6 Tips for Making the Perfect YouTube Video

EwaldK_headshot by Kristin Ewald on October 21, 2011
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Chris Doctor owns Delphi Construction, a deck builder in Encinitas, Calif., and, like many small-business owners in a competitive industry, he wants attention. How he gets it has evolved in recent years.

“I’ve had a website since 2005. I spend about $300 a week on paid search advertising, but nothing has been as successful at attracting customers as my YouTube videos,” says Doctor, who landed $14,000 in new contracts the first month he posted two videos. “I was really surprised that people were looking for services like mine on YouTube.”

Once the exclusive domain of break-dancing babies and bulldogs on skateboards, YouTube is now the second-largest search engine on the web. It can be a powerful means for small businesses to raise brand awareness and generate sales. To get started, check out how other businesses are using YouTube for messaging. (Simply go to YouTube and search for local operations like yours; for example, “pet groomers Atlanta” or “property management Seattle.”) Then plan your own production with these tips in mind:

  1. Learn from the competition. Make a list of what you like about other videos in your space. Does the thumbnail picture of the video make you want to click to see more? Are you persuaded by the sales pitch? Do the music and graphics help or hinder the production? Meanwhile, if there’s something you dislike, be sure to avoid that in your own video.
  2. Don’t do it yourself. Skilled videographers not only have the right camera, microphone, and editing equipment, but also know how to light the location, when to zoom in for a close up, and how to add images, graphics, and a soundtrack. They’ll wrap all these elements into a seamless package that represents you as a polished professional.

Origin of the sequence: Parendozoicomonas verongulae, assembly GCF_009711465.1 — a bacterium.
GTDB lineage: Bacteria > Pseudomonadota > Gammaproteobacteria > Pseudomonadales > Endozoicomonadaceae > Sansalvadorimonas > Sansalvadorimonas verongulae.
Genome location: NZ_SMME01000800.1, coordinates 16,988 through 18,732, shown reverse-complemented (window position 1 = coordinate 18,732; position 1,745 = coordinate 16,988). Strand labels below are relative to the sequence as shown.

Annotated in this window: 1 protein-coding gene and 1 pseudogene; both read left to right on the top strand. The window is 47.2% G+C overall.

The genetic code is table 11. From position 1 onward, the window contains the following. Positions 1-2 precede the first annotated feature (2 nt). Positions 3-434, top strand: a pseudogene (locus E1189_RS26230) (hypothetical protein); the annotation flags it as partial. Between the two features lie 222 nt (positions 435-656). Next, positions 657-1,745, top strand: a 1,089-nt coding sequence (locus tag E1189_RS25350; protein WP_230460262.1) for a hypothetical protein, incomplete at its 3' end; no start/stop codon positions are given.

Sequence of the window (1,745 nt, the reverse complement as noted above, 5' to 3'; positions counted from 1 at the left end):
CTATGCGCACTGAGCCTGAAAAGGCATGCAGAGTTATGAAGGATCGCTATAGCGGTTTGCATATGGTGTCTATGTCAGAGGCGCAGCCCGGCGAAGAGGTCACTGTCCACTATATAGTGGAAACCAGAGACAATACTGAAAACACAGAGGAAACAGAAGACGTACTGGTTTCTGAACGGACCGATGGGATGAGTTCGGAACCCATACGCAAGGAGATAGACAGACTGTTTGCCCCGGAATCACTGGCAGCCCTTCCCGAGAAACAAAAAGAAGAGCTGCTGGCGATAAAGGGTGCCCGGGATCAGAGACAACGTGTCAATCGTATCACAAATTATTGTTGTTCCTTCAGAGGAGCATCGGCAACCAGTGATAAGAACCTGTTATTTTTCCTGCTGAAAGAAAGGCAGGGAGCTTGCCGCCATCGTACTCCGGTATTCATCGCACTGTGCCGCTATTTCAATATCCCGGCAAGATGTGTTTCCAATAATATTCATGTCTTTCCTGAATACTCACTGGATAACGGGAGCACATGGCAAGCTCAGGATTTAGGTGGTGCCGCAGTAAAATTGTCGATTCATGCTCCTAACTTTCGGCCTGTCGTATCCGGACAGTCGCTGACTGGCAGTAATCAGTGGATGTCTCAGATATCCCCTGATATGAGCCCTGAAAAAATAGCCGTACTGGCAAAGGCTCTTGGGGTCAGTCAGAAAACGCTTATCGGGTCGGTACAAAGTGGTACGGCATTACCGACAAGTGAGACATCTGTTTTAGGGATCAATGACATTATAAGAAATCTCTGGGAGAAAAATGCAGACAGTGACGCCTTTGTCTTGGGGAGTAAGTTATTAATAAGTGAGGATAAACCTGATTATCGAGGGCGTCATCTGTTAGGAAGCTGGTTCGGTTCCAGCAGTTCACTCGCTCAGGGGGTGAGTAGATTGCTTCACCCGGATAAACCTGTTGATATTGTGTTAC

3. Set a budget. Videographers typically charge about $75 an hour and up to $1,200 a day, depending on their experience, talent, and resume. The number of shooting days, video length, and level of post-production work contribute to the overall cost. Fees may be negotiable, or you may be able to barter (i.e., offer your product or service to cover all or part of the total fee).
  4. Prep your message. You have 1 to 2 minutes to make your pitch. What do you want to say? Imagine you are speaking to one person. This will help you feel more conversational in front of the camera. What action do you want that person to take: Call for a quote? Place a phone order? Be sure that your contact information is visible throughout the video.
  5. Deliver quality content. Offer helpful advice that highlights your expertise, or create a how-to video. Let’s say you are a florist; you might demonstrate how to make a simple bridal bouquet, sharing one (but not all) of your trade secrets. Prospective customers will get a feel for your personality and your passion for what you do — and be more likely to visit your shop than try to open their own. How-to videos are often shared, so you can benefit from getting added exposure with a wider audience.
  6. Be tech savvy. Make the first 15 seconds especially compelling and keep the video short (again, 1 to 2 minutes). Look for the most searched-for words in your category and select six to 12 keywords to use when writing the title, description, and tags for your video (you’ll be able to do this when you upload it). These are critically important because they help search engines find you — and bring your business that sought-after attention.

Has YouTube helped your company? Share your video do’s and don’ts with us in the comments field below.

EwaldK_headshot

A former journalist (Time Inc.) and executive web producer (MSN Sidewalk), Kristin is now a small business owner whose company specializes in website makeovers and produces content that is designed to engage customers, build brands, and generate sales for B2B and B2C clients.

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